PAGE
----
2. Quit India Movement– Gandhi was committed to dealing the British Empire a decisive blow that would ensure their expulsion from India during the Second World War. When the British began enlisting Indians in the war, this occurred.

Conclusion on his contributions to Freedom Struggle

Gandhi vehemently objected, claiming that since India is not a free nation, Indians cannot participate in a war in support of democracy.

The colonizers were driven out of this nation within a half-decade after this argument revealed their duplicitous nature. This was Mahatma Gandhi freedom struggle.

Interesting facts about Mahatma Gandhi

  1. Gandhi called for Non-violent resistance to British rule.
  2. He studied Law in London.
  3. He lived in South Africa for 21 years.
  4. He supported British Empire in South Africa.
  5. He was assassinated by a Hindu Nationalist.
  6. Gandhi Memorial Museum was founded in 1959. It is situated in the Tamil Nadu city of Madurai.
  7. According to some authors, he was given the title to him by the Nobel Prize-winning Bengali poet Rabindranath Tagore.
  8. His birthday (2nd October) is commemorated worldwide as the International Day of Nonviolence.
  9. “Gandhi in 1982” is an epic historical drama film based on Mohandas Karamchand Gandhi who won the Academic Award for the best motion picture. 
  10. The portrait of Mahatma Gandhi used on banknotes is not a caricature. It has been traced from an original picture that was clicked outside the Rashtrapati Bhavan.

Civil Disobedience Movement

Civil disobedience, also called passive resistance, is the refusal to obey the demands or commands of a government or occupying power, without resorting to violence or active measures of opposition.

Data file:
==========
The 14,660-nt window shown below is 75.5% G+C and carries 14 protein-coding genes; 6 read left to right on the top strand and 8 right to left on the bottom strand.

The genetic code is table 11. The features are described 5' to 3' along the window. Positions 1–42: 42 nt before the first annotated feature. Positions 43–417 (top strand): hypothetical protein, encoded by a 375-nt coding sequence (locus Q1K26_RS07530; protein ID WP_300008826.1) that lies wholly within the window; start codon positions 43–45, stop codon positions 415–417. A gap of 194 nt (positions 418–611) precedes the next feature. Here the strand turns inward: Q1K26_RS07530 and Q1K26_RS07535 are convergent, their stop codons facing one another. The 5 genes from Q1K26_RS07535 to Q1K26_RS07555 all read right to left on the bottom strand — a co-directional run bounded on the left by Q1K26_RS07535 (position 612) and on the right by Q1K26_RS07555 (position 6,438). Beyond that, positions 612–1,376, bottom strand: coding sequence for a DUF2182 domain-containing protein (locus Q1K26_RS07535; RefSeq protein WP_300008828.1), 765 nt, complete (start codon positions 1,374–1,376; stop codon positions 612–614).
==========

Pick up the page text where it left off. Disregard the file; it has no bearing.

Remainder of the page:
The modern concept of civil disobedience was most clearly formulated by Mahatma Gandhi. Drawing from Eastern and Western thought, Gandhi developed the philosophy of satyagraha, which emphasizes nonviolent resistance to evil. He first used this as a tool in the Transvaal of South Africa.

Civil disobedience is a symbolic or ritualistic violation of the law rather than a rejection of the system as a whole.

How Critics see it

A variety of criticisms have been directed against the philosophy and practice of civil disobedience.

The radical critique of the philosophy of civil disobedience condemns its acceptance of the existing political structure; conservative schools of thought, on the other hand, see the logical extension of civil disobedience as anarchy and the right of individuals to break any law they choose, at any time.

Activists themselves are divided in interpreting civil disobedience either as a total philosophy of social change or as merely a tactic to be employed when the movement lacks other means.

On a pragmatic level, the efficacy of civil disobedience hinges on the adherence of the opposition to a certain morality to which an appeal can ultimately be made.

Gandhi’s portrait on Banknotes

Being the “father of the nation,” Mahatma Gandhi was featured on the currency notes as he was the leader of the entire nation’s struggle.

Though people now talk about bringing in a change in this, it would be difficult to find a leader who has made such a remarkable contribution in the birth of an independent nation like India.


He and his ideologies became inspiration throughout the world, barring none.

Drawing in part on Gandhi’s example, the American civil rights movement, which came to prominence during the 1950s, sought to end racial segregation in the southern United States by adopting the tactics and philosophy of civil disobedience through such protests as the Greensboro (North Carolina) sit-in (1960) and the Freedom Rides (1961).

Martin Luther King, Jr., a leader of the movement from the mid-1950s to his assassination in 1968, was an articulate defender of its strategy of nonviolent protest.

Later the tactics of civil disobedience were employed by many protest groups within a variety of movements, including the women’s movement, the anti-nuclear and environmental movements, and the anti-globalization and economic equality movements.



October 2, 2023
7:00 am - 11:30 pm